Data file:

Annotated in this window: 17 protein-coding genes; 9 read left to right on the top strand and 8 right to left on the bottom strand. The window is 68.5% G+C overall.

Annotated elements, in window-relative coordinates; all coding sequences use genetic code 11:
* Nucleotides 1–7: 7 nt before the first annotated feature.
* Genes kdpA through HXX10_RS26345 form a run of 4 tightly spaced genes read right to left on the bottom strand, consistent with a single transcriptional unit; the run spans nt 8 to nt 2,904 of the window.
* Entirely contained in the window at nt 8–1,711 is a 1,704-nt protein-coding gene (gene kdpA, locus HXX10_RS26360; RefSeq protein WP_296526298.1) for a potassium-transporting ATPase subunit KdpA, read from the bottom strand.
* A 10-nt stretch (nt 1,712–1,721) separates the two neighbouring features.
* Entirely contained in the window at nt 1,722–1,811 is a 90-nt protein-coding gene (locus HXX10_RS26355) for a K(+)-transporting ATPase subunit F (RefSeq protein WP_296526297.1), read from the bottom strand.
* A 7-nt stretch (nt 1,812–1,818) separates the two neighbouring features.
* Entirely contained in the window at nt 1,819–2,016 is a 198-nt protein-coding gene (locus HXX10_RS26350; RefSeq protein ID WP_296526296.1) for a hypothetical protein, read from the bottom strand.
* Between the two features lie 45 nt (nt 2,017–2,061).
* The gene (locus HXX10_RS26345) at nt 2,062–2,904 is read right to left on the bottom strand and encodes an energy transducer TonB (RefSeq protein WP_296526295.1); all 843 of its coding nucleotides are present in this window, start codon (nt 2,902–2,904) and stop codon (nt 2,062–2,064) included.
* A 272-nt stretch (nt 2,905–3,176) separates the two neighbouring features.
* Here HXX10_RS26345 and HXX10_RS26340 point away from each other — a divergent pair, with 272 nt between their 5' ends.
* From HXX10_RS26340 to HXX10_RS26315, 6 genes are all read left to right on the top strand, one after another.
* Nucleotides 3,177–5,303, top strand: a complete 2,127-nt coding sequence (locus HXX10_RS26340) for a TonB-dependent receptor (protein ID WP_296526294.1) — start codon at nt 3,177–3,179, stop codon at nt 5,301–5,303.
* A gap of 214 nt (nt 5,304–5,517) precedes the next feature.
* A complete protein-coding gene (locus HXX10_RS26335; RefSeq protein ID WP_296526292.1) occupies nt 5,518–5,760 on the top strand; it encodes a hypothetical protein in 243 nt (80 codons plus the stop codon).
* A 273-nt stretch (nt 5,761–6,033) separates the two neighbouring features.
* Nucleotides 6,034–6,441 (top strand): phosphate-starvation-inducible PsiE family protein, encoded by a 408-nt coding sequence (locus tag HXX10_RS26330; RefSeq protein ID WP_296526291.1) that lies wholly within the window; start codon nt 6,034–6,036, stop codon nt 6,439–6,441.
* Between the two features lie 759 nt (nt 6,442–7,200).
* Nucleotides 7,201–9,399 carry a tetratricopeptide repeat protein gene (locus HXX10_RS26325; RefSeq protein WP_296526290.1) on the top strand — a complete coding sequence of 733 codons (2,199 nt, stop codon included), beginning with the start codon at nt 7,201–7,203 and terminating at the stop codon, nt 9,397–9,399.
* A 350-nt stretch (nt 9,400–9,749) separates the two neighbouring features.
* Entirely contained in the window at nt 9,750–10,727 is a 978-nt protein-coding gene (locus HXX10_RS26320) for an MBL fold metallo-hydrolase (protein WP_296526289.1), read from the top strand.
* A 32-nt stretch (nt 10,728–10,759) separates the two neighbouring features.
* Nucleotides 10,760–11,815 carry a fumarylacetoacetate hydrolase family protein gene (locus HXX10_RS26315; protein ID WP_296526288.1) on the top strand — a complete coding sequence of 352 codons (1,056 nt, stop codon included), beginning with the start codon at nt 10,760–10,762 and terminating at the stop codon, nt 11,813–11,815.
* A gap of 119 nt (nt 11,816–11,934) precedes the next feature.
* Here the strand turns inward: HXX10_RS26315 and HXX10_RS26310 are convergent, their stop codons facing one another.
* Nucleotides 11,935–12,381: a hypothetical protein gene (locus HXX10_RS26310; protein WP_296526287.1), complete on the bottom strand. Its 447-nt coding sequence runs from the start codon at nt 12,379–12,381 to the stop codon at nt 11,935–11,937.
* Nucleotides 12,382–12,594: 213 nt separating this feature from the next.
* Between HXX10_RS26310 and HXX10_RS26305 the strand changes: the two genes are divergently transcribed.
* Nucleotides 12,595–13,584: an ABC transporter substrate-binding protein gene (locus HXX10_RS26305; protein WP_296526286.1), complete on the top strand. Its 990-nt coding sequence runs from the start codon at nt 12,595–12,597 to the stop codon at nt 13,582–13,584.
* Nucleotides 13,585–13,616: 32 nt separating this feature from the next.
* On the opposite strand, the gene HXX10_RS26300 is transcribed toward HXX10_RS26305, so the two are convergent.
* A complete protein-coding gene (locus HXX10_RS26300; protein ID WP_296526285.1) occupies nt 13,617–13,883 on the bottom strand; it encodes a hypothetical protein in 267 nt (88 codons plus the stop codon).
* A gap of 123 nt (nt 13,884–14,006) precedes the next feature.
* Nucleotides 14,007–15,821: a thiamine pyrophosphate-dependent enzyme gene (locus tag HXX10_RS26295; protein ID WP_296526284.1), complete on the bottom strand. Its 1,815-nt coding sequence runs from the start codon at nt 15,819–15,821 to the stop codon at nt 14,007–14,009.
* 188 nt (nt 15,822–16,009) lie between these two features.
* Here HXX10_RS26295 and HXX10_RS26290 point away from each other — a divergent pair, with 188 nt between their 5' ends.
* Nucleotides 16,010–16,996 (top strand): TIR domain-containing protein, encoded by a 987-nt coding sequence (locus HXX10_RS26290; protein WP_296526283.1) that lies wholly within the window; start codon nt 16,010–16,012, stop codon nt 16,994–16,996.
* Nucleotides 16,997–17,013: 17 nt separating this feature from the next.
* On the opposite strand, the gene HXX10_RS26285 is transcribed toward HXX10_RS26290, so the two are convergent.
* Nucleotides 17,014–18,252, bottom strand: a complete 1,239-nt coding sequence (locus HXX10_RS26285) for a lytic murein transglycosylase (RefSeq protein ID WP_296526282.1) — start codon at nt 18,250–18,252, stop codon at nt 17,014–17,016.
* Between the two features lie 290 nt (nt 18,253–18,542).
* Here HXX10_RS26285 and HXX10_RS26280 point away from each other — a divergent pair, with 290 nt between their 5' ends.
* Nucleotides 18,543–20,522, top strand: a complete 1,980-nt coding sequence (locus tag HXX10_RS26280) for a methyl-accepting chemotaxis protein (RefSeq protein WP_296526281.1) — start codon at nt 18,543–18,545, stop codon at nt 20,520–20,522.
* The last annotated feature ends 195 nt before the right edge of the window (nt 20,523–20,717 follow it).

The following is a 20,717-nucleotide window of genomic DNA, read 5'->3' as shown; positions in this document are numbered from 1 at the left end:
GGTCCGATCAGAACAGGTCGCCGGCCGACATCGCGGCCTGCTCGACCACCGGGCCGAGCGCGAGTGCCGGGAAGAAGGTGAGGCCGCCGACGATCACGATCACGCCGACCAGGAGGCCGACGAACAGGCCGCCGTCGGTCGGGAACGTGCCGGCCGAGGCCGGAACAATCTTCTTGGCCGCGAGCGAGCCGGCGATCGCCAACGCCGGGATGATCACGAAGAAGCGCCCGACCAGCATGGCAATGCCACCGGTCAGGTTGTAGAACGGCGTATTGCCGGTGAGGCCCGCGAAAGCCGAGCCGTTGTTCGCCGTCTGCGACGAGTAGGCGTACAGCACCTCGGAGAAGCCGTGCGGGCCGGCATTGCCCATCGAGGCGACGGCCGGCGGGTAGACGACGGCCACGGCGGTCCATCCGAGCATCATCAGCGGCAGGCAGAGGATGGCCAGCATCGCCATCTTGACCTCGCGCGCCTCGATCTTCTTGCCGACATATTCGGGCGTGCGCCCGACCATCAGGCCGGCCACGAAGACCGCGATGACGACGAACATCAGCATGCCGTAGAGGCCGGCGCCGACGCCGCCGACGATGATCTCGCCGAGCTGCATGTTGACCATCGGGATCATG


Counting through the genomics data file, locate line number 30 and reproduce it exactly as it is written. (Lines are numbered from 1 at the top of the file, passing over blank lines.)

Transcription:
* Between HXX10_RS26310 and HXX10_RS26305 the strand changes: the two genes are divergently transcribed.